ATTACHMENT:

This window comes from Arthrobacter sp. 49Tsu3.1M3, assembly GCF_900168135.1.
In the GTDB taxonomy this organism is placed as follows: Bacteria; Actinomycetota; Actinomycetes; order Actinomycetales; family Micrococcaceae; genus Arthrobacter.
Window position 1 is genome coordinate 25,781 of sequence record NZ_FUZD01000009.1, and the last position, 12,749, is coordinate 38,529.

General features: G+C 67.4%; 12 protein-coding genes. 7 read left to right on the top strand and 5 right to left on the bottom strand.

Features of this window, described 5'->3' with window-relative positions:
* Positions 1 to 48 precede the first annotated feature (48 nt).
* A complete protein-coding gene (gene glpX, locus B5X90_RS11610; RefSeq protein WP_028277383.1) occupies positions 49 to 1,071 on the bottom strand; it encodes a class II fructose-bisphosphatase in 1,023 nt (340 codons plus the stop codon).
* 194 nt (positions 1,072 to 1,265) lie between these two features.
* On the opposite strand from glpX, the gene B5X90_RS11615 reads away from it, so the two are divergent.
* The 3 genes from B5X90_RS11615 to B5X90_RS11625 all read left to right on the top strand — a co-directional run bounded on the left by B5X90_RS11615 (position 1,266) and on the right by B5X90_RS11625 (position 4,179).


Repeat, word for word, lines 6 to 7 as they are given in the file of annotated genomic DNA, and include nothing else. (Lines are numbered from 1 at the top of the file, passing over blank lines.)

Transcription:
* Positions 1 to 48 precede the first annotated feature (48 nt).
* A complete protein-coding gene (gene glpX, locus B5X90_RS11610; RefSeq protein WP_028277383.1) occupies positions 49 to 1,071 on the bottom strand; it encodes a class II fructose-bisphosphatase in 1,023 nt (340 codons plus the stop codon).